How do you pick between the different versions of Kia’s new Rio? For low-mileage users, the 1.25-litre petrol will make most sense. Buyers focused on fuel bills should opt for the 1.1-litre diesel. But most others should consider this 1.4-litre diesel, with its usable pace and decent efficiency. The Ford Fiesta is a slightly better all-rounder, but the Rio is still a really good car.
Can the diesel version of Kia’s newest car topple the Ford Fiesta from its lofty pedestal? On paper, the signs look good – in 1.4-litre CRDi EcoDynamics guise driven here, it’s not only more powerful, but also more efficient that the equivalent Ford.
While the new three-cylinder 1.1-litre CRDi model is attracting headlines with its bargain price, 88mpg fuel consumption and 85g/km emissions, the 1.4-litre unit counters with more useful performance and superb efficiency by any normal standards. It returns 70.6mpg and emits 105g/km of CO2.
Video: watch CarBuyer's video review of the Kia Rio
Of course, the Fiesta, named Best Supermini at our New Car Awards, also happens to be the best-selling car in Britain, so it’s a sign of Kia’s confidence that it is happy to pitch it into direct competition without relying solely on its value-for-money reputation.
The Rio’s bold new look is a good start. Yes, it borrows parts from the Toyota Yaris, Volkswagen Polo and SEAT Ibiza, but it is attractive and the Kia family nose is immediately recognisable.
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Car group tests
Inside, the car is trimmed in top-quality materials with fit and finish comparable to cars in the class above. Other than a steering wheel shaped to match the front grille it’s not daring, but it is logically laid out.
There’s adequate space for five people, although the luggage capacity with the rear seats in place – at 288 litres – is only seven litres less than in the Fiesta.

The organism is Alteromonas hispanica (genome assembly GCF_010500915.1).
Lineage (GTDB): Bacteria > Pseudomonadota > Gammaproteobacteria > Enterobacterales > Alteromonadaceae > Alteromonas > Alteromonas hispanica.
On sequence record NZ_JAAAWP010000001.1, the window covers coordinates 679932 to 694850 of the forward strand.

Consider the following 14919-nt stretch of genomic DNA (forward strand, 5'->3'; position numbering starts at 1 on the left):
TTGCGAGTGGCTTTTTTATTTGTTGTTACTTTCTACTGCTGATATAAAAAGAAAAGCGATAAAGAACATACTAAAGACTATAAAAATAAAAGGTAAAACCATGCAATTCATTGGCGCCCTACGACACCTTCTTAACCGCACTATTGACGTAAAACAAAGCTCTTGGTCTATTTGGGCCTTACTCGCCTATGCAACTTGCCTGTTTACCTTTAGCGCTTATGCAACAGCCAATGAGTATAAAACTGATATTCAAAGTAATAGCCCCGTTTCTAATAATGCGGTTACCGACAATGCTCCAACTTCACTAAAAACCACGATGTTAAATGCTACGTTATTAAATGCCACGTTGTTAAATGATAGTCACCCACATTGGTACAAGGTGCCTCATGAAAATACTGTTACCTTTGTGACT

Turn the key and the 1.4-litre turbodiesel engine fires up instantly, and without the clatter of Korean diesels of old. You won’t mistake it for a petrol unit, but it’s refined all the same.
It continues to impress on the move, and even if you push the engine to the red line it never becomes intrusive. You shouldn’t need to do that, though. Unlike its petrol-fuelled siblings, this Rio has plenty of torque to play with, so it’s more enjoyable to drive and is happy to cruise at low revs.
The lesser models require frequent gearchanges and can struggle on hilly roads, but the 1.4 CRDi unit pushes the Rio on with verve, belying its modest 89bhp. The slick six-speed manual gearbox is perfectly suited to it, too, with a long last ratio for motorway driving, but shorter gears lower down to make the most of the available performance.
While the keen driver will still opt for the Fiesta, the Rio compares well. Body control is good, with no unwanted pitching, diving or rolling, and the suspension deals with bumps in a mature manner.
The steering isn’t the most engaging when you turn into a corner, but this won’t be a priority for most buyers and the light action will be a huge benefit around town.
Value for money is important in this sector, and unfortunately that’s where this particular Rio falls down. It’s more expensive than the less powerful 69bhp 1.4-litre diesel Fiesta for instance. However, it’s well equipped and an ace up Kia’s sleeve is the seven-year warranty.
Why should you buy the 1.4 CRDi version? Well, it’s much more satisfying to drive than both the entry-level 1.25-litre petrol model and impressively frugal 1.1-litre diesel, while it returns decent economy by any measure. It will also deal with a full load of people and luggage more effectively.
Does it beat the Fiesta? In some respects it’s a more appealing buy, but as we revealed in our supermini group test in Issue 1,182, where the Rio came second, it’s the Fiesta that still holds the crown.